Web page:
Forbes chairman denounces that "a new form of socialism has emerged in the USA"

We spoke with the president and editor-in-chief of Forbes Group. | Forbes Magazine

Rainer Zitelmann, author of the forthcoming book In Defense of the Free Market (Unión Editorial, May 2023) and regular contributor to Libre Mercado, recently met in New York with Steve Forbes, the chairman and editor-in-chief of Forbes magazine and its group of international titles. Below you can read their conversation.

Rainer Zitelmann: The U.S. has much less economic freedom today than in the past. Why?

Steve Forbes: There are two main factors that have caused the decline of economic freedom in the United States. The first is the rise of a new form of socialism. Instead of the old idea of state ownership of business and industry, modern socialists seek control by expanding regulation and interventionism. Increasingly, these politicians have made sure to endow the state with the power to determine what it can and cannot do.

The scope of regulation has increased enormously over the last century. The Trump Administration reversed it, but those four years were just a respite. Biden has not only reversed Trump's advances, but he has also increased the scope of regulation to unprecedented limits. The latest example is in the proposed rules regarding electric vehicles. Through coercion, it is intended to destroy the use of the internal combustion engine and subject the auto industry to government tutelage.

In addition to regulation, the second factor that has brought us here, and which continues to be absolutely ignored by politicians and pundits, is the devaluation of the dollar. Money is a measure of value. Just as scales measure weight, clocks measure time and rulers measure length, we need stable money to measure the value of goods and services.

The Bush Jr. administration deployed a deliberate, but undeclared, policy of weakening the dollar. Commodity prices soared under his tenure and there was also a sharp rise in housing prices. The result was the crisis of 2008-09, which of course was attributed to the free market to exculpate the governments' economic policy mistakes. Did we learn anything from that disaster? No, because the Federal Reserve and other central banks opted to continue lowering interest rates and topped it off by printing money in a frenzy during the coronavirus pandemic.

The antidotes and solutions are simple: just lower taxes, stabilize the dollar and deregulate. The Supreme Court has been making and will continue to make decisions that will help in the battle against the advance of the administrative state, but political leadership is needed. Thus, to reverse the decline of economic freedom, Republicans must win the White House in 2024.

Rainer Zitelmann: What should the United States do to reduce its gigantic debt?

Steve Forbes: To deal with the growing fiscal crisis, we must create the conditions for a booming economy, with tax cuts, spending restraint, deregulation and a stable dollar. That's what the U.S. did after World War II, when debt went from 120% to 35% of GDP. The cycle continued until the deterioration of economic policy that resulted in the abandonment of the gold standard in the early 1970s, which triggered stagflation.

Rainer Zitelmann: There is talk of Ron Desantis as an alternative to Trump. Does he represent a clearly market-oriented approach?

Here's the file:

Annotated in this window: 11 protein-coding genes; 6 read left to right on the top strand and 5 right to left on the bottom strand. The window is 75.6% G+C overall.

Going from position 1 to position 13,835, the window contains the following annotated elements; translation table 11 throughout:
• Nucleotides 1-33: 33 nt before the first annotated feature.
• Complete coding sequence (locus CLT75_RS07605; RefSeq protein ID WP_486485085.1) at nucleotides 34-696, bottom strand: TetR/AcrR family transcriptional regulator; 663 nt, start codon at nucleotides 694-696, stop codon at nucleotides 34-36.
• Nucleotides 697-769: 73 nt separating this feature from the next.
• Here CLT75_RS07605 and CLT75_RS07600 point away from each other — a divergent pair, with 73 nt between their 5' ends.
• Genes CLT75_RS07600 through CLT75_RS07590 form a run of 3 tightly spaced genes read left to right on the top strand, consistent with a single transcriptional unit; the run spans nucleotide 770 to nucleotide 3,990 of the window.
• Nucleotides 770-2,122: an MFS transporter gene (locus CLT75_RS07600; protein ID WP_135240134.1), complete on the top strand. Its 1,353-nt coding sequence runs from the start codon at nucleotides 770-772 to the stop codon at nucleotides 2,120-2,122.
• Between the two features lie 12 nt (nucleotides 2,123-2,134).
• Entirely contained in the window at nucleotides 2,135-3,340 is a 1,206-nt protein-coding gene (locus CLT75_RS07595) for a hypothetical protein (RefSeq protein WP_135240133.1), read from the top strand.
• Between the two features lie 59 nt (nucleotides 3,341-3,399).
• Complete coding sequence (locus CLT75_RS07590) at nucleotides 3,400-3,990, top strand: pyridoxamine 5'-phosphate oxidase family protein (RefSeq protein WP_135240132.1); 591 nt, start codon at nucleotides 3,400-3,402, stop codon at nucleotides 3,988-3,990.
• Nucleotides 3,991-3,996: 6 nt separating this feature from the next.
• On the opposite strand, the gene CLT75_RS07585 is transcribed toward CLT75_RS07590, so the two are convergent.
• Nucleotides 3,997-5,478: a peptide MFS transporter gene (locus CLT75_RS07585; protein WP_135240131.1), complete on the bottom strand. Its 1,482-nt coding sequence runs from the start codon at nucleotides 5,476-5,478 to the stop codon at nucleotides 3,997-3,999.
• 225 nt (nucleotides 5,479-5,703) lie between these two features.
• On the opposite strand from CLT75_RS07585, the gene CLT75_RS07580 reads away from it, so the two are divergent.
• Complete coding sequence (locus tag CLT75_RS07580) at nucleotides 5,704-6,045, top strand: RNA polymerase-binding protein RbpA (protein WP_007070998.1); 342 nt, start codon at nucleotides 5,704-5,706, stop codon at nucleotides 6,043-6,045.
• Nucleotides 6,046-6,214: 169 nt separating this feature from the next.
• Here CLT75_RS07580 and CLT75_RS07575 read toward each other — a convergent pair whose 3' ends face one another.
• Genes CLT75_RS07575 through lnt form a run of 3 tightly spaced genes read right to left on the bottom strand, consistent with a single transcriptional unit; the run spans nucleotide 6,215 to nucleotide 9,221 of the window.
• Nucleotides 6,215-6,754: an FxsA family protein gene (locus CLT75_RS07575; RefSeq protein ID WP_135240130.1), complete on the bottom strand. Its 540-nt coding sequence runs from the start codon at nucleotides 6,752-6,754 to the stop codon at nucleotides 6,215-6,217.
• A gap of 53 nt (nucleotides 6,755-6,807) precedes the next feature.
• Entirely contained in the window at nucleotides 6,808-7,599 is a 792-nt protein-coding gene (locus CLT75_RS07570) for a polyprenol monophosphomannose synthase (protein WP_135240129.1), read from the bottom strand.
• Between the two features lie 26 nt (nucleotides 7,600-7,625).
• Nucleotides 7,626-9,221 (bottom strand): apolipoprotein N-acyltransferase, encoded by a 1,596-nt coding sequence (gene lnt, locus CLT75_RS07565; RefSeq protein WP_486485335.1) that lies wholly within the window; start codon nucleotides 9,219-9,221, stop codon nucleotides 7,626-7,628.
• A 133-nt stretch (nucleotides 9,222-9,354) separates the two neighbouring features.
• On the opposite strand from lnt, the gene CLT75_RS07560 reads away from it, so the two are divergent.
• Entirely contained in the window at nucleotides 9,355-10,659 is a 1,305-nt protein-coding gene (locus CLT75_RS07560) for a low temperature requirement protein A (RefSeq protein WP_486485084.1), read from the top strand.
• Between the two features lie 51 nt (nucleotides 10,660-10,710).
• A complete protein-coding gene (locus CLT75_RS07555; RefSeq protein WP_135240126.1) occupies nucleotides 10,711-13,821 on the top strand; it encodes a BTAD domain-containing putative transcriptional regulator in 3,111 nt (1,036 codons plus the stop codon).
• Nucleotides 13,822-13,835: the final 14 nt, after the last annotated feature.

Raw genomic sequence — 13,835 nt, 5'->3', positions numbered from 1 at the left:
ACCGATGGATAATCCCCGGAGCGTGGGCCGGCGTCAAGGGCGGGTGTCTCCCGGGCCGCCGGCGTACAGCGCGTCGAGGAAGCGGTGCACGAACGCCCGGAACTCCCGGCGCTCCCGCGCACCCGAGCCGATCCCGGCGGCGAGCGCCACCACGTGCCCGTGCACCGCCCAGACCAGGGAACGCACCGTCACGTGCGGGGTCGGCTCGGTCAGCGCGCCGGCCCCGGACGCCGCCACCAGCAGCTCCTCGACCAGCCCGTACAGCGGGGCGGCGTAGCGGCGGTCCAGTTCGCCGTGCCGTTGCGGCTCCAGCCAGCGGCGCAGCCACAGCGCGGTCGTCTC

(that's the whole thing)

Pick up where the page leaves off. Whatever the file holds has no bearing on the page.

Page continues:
Steve Forbes: So far, none of the Republican candidates or potential candidates for the White House have spelled out their growth agenda as Ronald Reagan did when he ran for president in 1980. The key to Reagan's ideological platform was a 30% across-the-board cut in personal income tax rates. Well, those who aspire to the presidency of the United States today must explain in detail what they would do with the currency, how they would liberalize the economy, and what geopolitical role they would play in an increasingly dangerous world?

Rainer Zitelmann: Inflation has been rampant in much of the world lately. Some politicians and media claim that we have already passed the peak. What do you think has caused the inflation crisis and what do you think will happen next?

Steve Forbes: Rising prices have been the result of serious interference and disruptions by monetary authorities and governments that have ended up undermining the value of their currencies. Unfortunately, the Federal Reserve and other central banks believe that inflation is fought by depressing economies and impoverishing people. This is similar to what doctors did with patients, more than two centuries ago, when bloodletting was the solution offered to the sick.

Rainer Zitelmann: The European Union has banned the registration of new cars with combustion engines from 2035. For me, this is a sign that Europe is moving closer and closer to a planned economy, as politicians, rather than companies and consumers, decide what is produced. What do you think of the ban? And do you expect the United States to introduce similar legislation?

Steve Forbes: These proposed bans in Europe and also in the U.S., in fact, are part and parcel of a modern, planned, socialist economy. They are using fake science and all kinds of bullshit to justify this power grab and this assault on freedom!

Rainer Zitelmann: With capitalism under threat worldwide and anti-capitalism on the rise, what can we do?

Steve Forbes: You have to go to a practical level, argue for tax cuts and against prohibitionist nonsense as we see on a daily basis. In the U.S., I think many voters are getting tired of so much interventionism and are going to react as they did in 1980. We must emphasize that our current problems are the result of egregious government error and overreach!

This article was originally published in Spanish in Libre Mercado.

Scroll to Top